Yemen’s revolutionaries have changed the image of women in the country, and have faced increasing attacks as a result. By Hind Aleryani.
The Yemeni Revolution witnessed the unprecedented emergence of women on the centre stage in the country, an especially important occurrence for the more conservative northern areas. Women went out on protests, took part in sit-ins, and addressed huge crowds of tribal men. This paradigm shift in the situation of women broke many barriers; women now had a voice and a place, and pictures of women, such as Tawakkol Karman, were raised in protests.
However, this shift has also been costly. Female activists, from across different political backgrounds, often face campaigns that start with the spreading of false accusations and smears, and can lead to takfir (the practice of one Muslim declaring another Muslim an apostate) and the spilling of blood.
Amal al-Basha, Tawakkol Karman, Bushra al-Maqtari, Samia al-Aghbari, and Arwa Othman are amongst the famous names subjected to such accusations. Al-Maqtari, a writer and member of the Yemeni Socialist Party, was declared an apostate in a fatwa entitled ‘The fatwa of the scholars of Yemen regarding the cursing of the divine’. Those behind the fatwa demanded that al-Maqtari repent for an article of hers entitled ‘First Year Revolution’, in which she wrote, “Events are not good. The good Lord is no longer present on this drugged night. We abandoned the Lord to manage our affairs,” as well as, “Eyes that do not forgive see from afar. The military, the tribes, a hostile environment, and God, who does not see us.” The religious scholars demanded that the state bring al-Maqtari before a court of law, saying that they would not remain silent at what she had written. This statement has left al-Maqtari in danger, but also led to her being awarded the Francois Giraud Peace and Global Understanding prize.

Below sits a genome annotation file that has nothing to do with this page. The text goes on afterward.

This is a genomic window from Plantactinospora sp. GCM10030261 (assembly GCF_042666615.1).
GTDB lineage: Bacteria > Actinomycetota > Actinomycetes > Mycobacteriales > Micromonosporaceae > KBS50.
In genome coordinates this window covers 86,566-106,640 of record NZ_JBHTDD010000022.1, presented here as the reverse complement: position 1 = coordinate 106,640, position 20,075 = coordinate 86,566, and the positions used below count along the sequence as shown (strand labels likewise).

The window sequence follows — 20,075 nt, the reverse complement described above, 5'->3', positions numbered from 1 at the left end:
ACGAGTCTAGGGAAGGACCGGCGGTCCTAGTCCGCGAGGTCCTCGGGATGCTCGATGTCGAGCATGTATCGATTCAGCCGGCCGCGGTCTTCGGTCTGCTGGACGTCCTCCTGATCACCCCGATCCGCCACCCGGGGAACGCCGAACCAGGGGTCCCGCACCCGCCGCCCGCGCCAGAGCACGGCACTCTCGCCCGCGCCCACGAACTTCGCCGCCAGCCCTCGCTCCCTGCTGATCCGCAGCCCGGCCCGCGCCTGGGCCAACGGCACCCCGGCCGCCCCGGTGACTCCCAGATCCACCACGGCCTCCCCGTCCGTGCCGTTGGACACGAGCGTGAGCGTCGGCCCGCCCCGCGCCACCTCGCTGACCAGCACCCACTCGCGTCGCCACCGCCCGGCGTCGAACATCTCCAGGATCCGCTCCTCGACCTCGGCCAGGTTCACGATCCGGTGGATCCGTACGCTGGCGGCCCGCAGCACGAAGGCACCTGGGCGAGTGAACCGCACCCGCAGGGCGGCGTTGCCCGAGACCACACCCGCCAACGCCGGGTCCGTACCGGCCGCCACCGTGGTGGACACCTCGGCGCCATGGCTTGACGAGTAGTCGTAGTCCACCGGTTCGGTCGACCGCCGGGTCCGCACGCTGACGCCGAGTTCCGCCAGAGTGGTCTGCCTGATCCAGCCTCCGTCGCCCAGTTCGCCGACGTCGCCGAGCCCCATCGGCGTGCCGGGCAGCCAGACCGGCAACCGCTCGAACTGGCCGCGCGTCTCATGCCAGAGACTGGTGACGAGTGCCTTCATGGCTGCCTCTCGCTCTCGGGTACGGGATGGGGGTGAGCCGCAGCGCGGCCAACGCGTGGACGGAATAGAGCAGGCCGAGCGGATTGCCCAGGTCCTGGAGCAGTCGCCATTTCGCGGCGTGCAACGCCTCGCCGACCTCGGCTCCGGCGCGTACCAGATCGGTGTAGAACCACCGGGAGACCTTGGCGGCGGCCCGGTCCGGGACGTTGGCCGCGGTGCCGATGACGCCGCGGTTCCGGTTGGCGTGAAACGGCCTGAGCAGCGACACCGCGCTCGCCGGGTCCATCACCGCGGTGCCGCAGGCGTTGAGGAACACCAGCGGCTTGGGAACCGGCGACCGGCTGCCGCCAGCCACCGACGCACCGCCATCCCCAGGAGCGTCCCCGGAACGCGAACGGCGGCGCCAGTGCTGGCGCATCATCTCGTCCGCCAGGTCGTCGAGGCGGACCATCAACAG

Samia al-Aghbari, an activist, journalist, and also a member of the Yemeni Socialist Party, also faces the same charges of takfir that Bushra al-Maqtari faces. Akram al-Ghoweizi, a former member of the Islah Party, filed a lawsuit against al-Aghbari, accusing her of blasphemy. Al-Aghbari had described the “alliance between religion [religious forces], the tribes and the military” as “ugly.”
Arwa Othman is a writer and activist, and received the Minerva Anna Maria Mammoliti prize awarded by the Il Club delle Donne association in Italy. She regularly attacks the Muslim Brotherhood (represented in Yemen by the Islah Party) on her Facebook page, and in her writings. Her opponents responded by launching an online campaign that led to her page being shut down for a period.
The human rights activist Amal al-Basha has the unmatched ability of being able to provoke a whole party, the Islah Party. She constantly attacks them on her Facebook page, and receives a lot of support from those on her page. Islah’s annoyance peaked when al-Basha was appointed as the official spokeswoman of the National Dialogue’s Technical Committee. Some activists criticised her, saying that she was unprofessional and that she was using her position to attack Islah. This came after she accused the Suhail satellite channel, linked to Islah, of not filming one of the meetings of the Technical Committee because her hair was uncovered. The channel disputed this, and invited al-Basha to appear as a guest on the channel. Al-Basha agreed, and Suhail viewers were greeted with the first appearance of a female guest on the channel not wearing a headscarf.
Tawakkol Karman, unlike her fellow female activists, does not only face attacks from one side, but from many. As well as the enmity of supporters of former President Ali Abdullah Saleh, supporters of the revolution who are opposed to the Islah Party attack her. This is in addition to extremist members of the Islah Party, of which Karman is a member, who often criticise her. One such example is the tribal sheikh, and member of parliament, Abdullah Ali al-Odeini, who described her as having “strange ideas” because she had said in one of her television interviews that she “believed in Islam as a set of values and not as legislation.” This came alongside an attack from Rafeeqa al-Kahali, an Islah activist, who wrote an article entitled ‘Tawakkol Karman and her narcissist side’ in which she said that the Nobel Peace Prize winner “suffers from a mental disorder and a damaged memory.”
*The article was originally published in Arabic by NowLebanon
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